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Yeast is a highly tractable model system that is used to study many different cellular processes. The common laboratory strain Saccharomyces cerevisiae exists in either a haploid or diploid state. The ability to combine alleles from two haploids and the ability to introduce modifications to the genome requires the production and dissection of asci. Asci production from haploid cells begins with the mating of two yeast haploid strains with compatible mating types to produce a diploid strain. This can be accomplished in a number of ways either on solid medium or in liquid. It is advantageous to select for the diploids in medium that selectively promotes their growth compared to either of the haploid strains. The diploids are then allowed to sporulate on nutrient-poor medium to form asci, a bundle of four haploid daughter cells resulting from meiotic reproduction of the diploid. A mixture of vegetative cells and asci is then treated with the enzyme zymolyase to digest away the membrane sac surrounding the ascospores of the asci. Using micromanipulation with a microneedle under a dissection microscope one can pick up individual asci and separate and relocate the four ascopores. Dissected asci are grown for several days and tested for the markers or alleles of interest by replica plating onto appropriate selective media.
Note that the following protocol is described for a Singer MSM System 200 micromanipulation microscope. This protocol can be followed with slight modifications if using a manual micromanipulator such as a Zeiss micromanipulator MR.
Figure 1: The mating of two haploid strains of opposite mating types generates a diploid strain.
Figure 2: (A) A YPD plate with thre results of a mating between a temperature sensitive strain (with a leu2 auxotrophy) and a wild type strain (LEU2). Digested cells are spread in the inoculum region on the left where thick growth between the two black lines is seen. Asci that have been dissected grow evenly spaced in the matrix on the right. (B) The plate in (A) was replicated onto an SD -Leucine drop-out plate. Note the 2:2 growth for the LEU2 marker indicating a validated ascospore was dissected. (C) The plate in (A) was replicated onto a YPD plate and incubated at 37°C. Note the 2:2 growth that further validates that an ascospore was dissected.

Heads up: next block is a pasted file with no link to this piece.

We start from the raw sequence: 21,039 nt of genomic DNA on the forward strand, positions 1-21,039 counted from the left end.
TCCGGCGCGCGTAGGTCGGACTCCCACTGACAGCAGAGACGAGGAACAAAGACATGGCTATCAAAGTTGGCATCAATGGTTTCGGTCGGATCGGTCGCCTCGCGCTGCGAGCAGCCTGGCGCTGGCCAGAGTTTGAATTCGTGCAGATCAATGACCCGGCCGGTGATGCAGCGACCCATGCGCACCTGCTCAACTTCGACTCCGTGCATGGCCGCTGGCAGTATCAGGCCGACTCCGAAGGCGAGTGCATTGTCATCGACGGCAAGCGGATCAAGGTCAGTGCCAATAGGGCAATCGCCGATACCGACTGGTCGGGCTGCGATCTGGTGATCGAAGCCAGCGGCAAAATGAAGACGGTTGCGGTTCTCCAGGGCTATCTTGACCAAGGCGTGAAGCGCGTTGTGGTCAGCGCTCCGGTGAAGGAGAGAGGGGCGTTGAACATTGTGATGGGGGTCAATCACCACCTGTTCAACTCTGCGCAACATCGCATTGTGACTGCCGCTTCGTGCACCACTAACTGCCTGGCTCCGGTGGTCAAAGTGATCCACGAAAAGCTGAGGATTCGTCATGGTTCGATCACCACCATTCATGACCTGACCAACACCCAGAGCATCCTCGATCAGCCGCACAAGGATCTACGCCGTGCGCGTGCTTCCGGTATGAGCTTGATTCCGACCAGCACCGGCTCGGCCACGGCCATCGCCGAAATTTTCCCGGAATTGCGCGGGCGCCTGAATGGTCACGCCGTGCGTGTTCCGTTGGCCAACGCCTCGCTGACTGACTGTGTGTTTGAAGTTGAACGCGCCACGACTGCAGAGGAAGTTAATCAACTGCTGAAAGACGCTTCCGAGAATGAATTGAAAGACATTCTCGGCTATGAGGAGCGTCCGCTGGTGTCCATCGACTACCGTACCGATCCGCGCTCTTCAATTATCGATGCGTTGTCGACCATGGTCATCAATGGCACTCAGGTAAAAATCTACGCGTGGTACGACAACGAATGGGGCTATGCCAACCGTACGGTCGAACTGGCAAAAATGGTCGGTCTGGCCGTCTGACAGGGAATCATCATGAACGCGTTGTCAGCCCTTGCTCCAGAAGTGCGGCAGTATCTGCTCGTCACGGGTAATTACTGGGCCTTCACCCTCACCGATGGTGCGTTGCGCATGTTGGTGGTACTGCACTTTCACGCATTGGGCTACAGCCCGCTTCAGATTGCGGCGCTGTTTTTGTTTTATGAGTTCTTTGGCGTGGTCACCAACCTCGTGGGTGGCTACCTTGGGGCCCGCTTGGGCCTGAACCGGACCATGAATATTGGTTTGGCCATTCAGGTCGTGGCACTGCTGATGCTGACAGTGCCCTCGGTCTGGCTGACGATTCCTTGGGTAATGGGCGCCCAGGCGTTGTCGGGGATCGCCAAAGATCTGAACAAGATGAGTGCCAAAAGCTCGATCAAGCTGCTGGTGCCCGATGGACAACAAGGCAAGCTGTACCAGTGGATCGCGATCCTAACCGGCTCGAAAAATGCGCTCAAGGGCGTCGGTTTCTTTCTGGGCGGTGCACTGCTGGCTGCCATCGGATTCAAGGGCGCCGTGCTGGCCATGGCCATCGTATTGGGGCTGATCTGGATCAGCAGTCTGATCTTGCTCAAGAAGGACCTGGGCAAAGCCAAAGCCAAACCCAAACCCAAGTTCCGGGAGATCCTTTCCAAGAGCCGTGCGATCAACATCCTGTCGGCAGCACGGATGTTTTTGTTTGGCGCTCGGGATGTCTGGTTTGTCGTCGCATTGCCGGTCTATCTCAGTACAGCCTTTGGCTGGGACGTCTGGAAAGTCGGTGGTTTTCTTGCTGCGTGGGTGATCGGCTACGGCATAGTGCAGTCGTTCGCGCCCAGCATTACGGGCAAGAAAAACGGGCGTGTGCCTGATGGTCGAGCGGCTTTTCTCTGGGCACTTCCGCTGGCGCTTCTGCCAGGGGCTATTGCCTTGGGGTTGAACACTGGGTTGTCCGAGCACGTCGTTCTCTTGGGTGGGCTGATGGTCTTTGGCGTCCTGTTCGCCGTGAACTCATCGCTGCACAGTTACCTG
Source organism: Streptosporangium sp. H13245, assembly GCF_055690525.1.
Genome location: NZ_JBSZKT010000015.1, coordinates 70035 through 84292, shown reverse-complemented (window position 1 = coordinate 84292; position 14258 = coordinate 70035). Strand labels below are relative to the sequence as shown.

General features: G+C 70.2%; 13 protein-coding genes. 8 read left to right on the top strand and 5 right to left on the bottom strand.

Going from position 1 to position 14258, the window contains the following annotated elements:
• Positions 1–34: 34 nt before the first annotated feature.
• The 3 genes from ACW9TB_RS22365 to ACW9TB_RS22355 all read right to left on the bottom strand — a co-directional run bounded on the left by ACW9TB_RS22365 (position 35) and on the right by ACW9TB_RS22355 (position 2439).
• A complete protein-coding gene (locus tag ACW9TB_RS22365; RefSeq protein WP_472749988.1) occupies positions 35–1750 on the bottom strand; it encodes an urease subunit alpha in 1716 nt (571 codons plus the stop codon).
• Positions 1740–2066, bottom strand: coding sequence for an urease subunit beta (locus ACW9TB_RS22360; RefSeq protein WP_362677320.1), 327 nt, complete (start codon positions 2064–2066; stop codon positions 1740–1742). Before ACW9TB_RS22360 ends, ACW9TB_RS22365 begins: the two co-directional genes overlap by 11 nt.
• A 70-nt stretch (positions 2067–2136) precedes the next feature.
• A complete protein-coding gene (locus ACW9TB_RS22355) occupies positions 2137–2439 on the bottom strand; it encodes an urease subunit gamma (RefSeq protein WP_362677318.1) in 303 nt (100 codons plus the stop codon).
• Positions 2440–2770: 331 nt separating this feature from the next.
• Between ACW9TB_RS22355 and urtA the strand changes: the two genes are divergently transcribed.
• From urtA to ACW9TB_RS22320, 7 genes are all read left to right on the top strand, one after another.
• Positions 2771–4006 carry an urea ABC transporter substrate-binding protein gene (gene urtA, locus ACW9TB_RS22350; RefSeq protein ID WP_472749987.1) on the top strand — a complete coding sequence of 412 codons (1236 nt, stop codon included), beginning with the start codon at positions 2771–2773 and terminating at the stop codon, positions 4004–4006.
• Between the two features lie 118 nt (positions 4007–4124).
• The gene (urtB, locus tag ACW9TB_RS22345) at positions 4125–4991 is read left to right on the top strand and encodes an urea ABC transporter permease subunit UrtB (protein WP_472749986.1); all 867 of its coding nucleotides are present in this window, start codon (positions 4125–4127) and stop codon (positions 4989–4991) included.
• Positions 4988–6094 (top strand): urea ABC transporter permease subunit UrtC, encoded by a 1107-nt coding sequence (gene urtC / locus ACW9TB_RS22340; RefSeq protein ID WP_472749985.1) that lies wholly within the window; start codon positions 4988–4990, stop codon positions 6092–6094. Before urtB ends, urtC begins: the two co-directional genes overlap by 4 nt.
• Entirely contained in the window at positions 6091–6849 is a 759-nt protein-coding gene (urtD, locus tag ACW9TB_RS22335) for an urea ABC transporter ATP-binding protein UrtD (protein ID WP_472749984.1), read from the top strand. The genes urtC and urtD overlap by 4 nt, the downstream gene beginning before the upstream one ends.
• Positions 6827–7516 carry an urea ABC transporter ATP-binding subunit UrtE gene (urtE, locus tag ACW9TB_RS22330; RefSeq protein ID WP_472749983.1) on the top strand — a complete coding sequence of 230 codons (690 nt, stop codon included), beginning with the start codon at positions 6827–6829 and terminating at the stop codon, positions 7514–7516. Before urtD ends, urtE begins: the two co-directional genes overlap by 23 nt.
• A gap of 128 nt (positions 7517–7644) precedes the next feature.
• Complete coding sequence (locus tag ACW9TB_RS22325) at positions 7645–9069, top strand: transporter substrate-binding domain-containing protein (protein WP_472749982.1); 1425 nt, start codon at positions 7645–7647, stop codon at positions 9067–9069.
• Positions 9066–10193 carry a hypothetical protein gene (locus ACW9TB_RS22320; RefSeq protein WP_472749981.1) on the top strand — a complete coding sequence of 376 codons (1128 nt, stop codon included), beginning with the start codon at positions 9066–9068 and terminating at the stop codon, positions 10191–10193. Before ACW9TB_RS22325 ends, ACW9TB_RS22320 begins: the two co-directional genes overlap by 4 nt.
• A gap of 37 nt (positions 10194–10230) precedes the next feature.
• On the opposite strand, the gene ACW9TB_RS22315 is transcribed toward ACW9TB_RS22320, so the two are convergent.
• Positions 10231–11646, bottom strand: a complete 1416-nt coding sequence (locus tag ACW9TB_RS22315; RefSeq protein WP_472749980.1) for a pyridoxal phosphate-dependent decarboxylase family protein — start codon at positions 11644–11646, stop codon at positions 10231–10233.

Yeast dissection is a useful tool to select new strains with desired markers. When determining the theoretical growth pattern of four ascospores it is important to look at the genotype of the vegetative cell. If a plasmid is present, one must know if it is single, low or high copy as this will affect which ascospore(s) receive the plasmid and will affect predictions and conclusions regarding the strains being manipulated.
Certain strains can sporulate better than others producing many ascospores in a short period of time. Other strains may only yield a low percentage of ascospores. This does not have any affect on the experiment as long as enough true asci can be selected. Furthermore, strains respond differently during cell wall digestion and it is necessary to empirically adjust the incubation time in the tetrad juice.
When selecting cells with the desired markers, one should only choose those that come from an asci where the growth pattern of all ascospores correspond to the theoretical growth pattern and from a dissection where the vast majority of all ascospores lead to the expected growth pattern.
Work in the author’s laboratory is funded by the Canadian Institutes of Health Research, the Canada Foundation for Innovation, the Natural Sciences and Engineering Research Council and Concordia University.